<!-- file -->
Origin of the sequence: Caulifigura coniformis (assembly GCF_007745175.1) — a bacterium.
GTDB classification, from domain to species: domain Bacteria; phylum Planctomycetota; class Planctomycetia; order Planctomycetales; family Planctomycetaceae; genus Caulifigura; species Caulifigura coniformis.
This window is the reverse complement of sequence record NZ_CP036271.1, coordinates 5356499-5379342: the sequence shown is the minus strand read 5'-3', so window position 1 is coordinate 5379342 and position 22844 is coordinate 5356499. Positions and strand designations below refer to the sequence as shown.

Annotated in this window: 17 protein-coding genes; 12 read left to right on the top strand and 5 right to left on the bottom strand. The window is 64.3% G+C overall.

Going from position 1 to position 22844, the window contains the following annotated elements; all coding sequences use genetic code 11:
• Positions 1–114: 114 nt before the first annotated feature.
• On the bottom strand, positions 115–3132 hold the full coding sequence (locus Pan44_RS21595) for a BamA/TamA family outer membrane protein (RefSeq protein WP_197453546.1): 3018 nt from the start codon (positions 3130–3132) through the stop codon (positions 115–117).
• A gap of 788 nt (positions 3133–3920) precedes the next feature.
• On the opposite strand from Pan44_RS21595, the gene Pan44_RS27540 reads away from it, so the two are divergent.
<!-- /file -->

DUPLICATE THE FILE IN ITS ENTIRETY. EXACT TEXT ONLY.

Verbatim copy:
Origin of the sequence: Caulifigura coniformis (assembly GCF_007745175.1) — a bacterium.
GTDB classification, from domain to species: domain Bacteria; phylum Planctomycetota; class Planctomycetia; order Planctomycetales; family Planctomycetaceae; genus Caulifigura; species Caulifigura coniformis.
This window is the reverse complement of sequence record NZ_CP036271.1, coordinates 5356499-5379342: the sequence shown is the minus strand read 5'-3', so window position 1 is coordinate 5379342 and position 22844 is coordinate 5356499. Positions and strand designations below refer to the sequence as shown.

Annotated in this window: 17 protein-coding genes; 12 read left to right on the top strand and 5 right to left on the bottom strand. The window is 64.3% G+C overall.

Going from position 1 to position 22844, the window contains the following annotated elements; all coding sequences use genetic code 11:
• Positions 1–114: 114 nt before the first annotated feature.
• On the bottom strand, positions 115–3132 hold the full coding sequence (locus Pan44_RS21595) for a BamA/TamA family outer membrane protein (RefSeq protein WP_197453546.1): 3018 nt from the start codon (positions 3130–3132) through the stop codon (positions 115–117).
• A gap of 788 nt (positions 3133–3920) precedes the next feature.
• On the opposite strand from Pan44_RS21595, the gene Pan44_RS27540 reads away from it, so the two are divergent.